The developers of Drupal, the popular open source content management system (CMS), have released versions 6.36 and 7.38 to address multiple vulnerabilities.
These maintenance and security releases address open redirect, information disclosure, and access bypass vulnerabilities.
According to an advisory published late on Wednesday, both Drupal 6 and 7 are affected by a critical access bypass flaw (CVE-2015-3234) that allows an attacker to impersonate users and hijack their accounts. The security hole exists in the OpenID module and it can be exploited by a malicious hacker to log in to vulnerable websites as other users, including administrators.
Drupal says the vulnerability can only be exploited against users who have an OpenID account from certain OpenID providers. The list includes Verisign, LiveJournal, StackExchange and others.
Experts have also uncovered two “less critical” open redirect vulnerabilities in Drupal 7. One of these bugs affects the Field UI module and is related to the “destinations” query string parameter used in URLs to redirect users to a new page after they complete an action on certain administration pages.
An attacker can leverage this parameter to create a URL that will redirect users to third party websites. The vulnerability (CVE-2015-3232) can prove highly useful in social engineering attacks. Drupal has pointed out that only sites with the Field UI module enabled are impacted.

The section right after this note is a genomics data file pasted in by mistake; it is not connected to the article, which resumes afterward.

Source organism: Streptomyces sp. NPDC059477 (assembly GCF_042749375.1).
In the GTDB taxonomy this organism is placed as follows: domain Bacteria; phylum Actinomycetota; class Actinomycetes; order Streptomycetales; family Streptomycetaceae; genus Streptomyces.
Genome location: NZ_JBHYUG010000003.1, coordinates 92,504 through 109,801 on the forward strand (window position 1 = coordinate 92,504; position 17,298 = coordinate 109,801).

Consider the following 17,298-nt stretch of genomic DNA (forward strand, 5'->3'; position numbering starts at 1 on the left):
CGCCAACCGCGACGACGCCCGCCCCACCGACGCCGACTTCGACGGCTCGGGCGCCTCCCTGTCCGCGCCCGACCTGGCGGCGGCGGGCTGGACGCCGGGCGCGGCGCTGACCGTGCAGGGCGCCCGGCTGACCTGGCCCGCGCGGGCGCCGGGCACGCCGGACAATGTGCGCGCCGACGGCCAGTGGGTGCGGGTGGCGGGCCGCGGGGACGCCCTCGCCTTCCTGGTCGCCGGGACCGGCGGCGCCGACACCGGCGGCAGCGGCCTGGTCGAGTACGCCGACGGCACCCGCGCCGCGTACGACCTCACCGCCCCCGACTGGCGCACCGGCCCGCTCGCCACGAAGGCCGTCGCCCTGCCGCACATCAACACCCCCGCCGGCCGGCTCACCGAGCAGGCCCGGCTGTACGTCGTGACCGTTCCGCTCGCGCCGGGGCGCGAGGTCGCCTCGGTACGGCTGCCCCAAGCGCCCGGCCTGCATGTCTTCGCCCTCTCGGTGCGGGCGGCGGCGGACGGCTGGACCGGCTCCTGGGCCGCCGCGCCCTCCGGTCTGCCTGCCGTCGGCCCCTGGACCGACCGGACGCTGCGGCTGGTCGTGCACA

Drupal 6 is not affected by this particular bug, but it is plagued by a similar open redirect vulnerability involving the Content Construction Kit (CCK), a set of modules that allow users to add custom fields to nodes using a web browser.
An attack leveraging this vulnerability only works if the Overlay module is enabled and the targeted user has the “Access the administrative overlay” permission.
The latest version of Drupal 7 also patches an information disclosure flaw related to the render cache system (CVE-2015-3231). Some Drupal websites use the render cache system to cache content by user role. The problem is that private content viewed by “user 1” (a special account created during installation) might be included in the cache, making it accessible to non-privileged users.
Since the render caching system is not used in the Drupal 7 core, an attack exploiting this bug is only possible if the caching system is enabled either via custom code or the Render Cache module. Furthermore, the vulnerability only affects websites where “user 1” is browsing the live site. The vulnerability is also mitigated if an administrative role is assigned to the “user 1” account, Drupal said.
Some of these issues have been identified by Drupal’s own security team. Vladislav Mladenov, Christian Mainka, Christian Koßmann, Michael Smith and Jeroen Vreuls have also been credited for finding flaws fixed with the release of Drupal 6.36 and 7.38.
Users are advised to update their installations as soon as possible.